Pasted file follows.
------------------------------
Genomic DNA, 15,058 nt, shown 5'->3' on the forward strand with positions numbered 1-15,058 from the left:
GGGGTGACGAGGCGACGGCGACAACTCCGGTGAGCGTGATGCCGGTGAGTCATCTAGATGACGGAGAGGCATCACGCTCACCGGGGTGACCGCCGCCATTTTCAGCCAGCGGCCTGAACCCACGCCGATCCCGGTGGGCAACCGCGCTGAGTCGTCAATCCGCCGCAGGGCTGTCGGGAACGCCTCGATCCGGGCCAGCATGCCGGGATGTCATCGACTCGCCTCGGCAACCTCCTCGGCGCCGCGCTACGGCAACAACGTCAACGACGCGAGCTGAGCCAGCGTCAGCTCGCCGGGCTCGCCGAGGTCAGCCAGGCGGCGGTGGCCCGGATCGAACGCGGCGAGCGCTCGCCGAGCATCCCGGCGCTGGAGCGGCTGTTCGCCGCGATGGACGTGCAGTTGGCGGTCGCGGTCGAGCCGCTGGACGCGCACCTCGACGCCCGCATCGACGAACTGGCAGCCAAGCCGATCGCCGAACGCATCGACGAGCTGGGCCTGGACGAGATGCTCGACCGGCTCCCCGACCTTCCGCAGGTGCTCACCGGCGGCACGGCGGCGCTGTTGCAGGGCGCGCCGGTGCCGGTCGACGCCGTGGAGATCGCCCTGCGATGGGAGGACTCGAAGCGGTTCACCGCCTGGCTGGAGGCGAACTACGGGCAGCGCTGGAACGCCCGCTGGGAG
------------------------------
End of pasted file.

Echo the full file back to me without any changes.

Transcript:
Genomic DNA, 15,058 nt, shown 5'->3' on the forward strand with positions numbered 1-15,058 from the left:
GGGGTGACGAGGCGACGGCGACAACTCCGGTGAGCGTGATGCCGGTGAGTCATCTAGATGACGGAGAGGCATCACGCTCACCGGGGTGACCGCCGCCATTTTCAGCCAGCGGCCTGAACCCACGCCGATCCCGGTGGGCAACCGCGCTGAGTCGTCAATCCGCCGCAGGGCTGTCGGGAACGCCTCGATCCGGGCCAGCATGCCGGGATGTCATCGACTCGCCTCGGCAACCTCCTCGGCGCCGCGCTACGGCAACAACGTCAACGACGCGAGCTGAGCCAGCGTCAGCTCGCCGGGCTCGCCGAGGTCAGCCAGGCGGCGGTGGCCCGGATCGAACGCGGCGAGCGCTCGCCGAGCATCCCGGCGCTGGAGCGGCTGTTCGCCGCGATGGACGTGCAGTTGGCGGTCGCGGTCGAGCCGCTGGACGCGCACCTCGACGCCCGCATCGACGAACTGGCAGCCAAGCCGATCGCCGAACGCATCGACGAGCTGGGCCTGGACGAGATGCTCGACCGGCTCCCCGACCTTCCGCAGGTGCTCACCGGCGGCACGGCGGCGCTGTTGCAGGGCGCGCCGGTGCCGGTCGACGCCGTGGAGATCGCCCTGCGATGGGAGGACTCGAAGCGGTTCACCGCCTGGCTGGAGGCGAACTACGGGCAGCGCTGGAACGCCCGCTGGGAG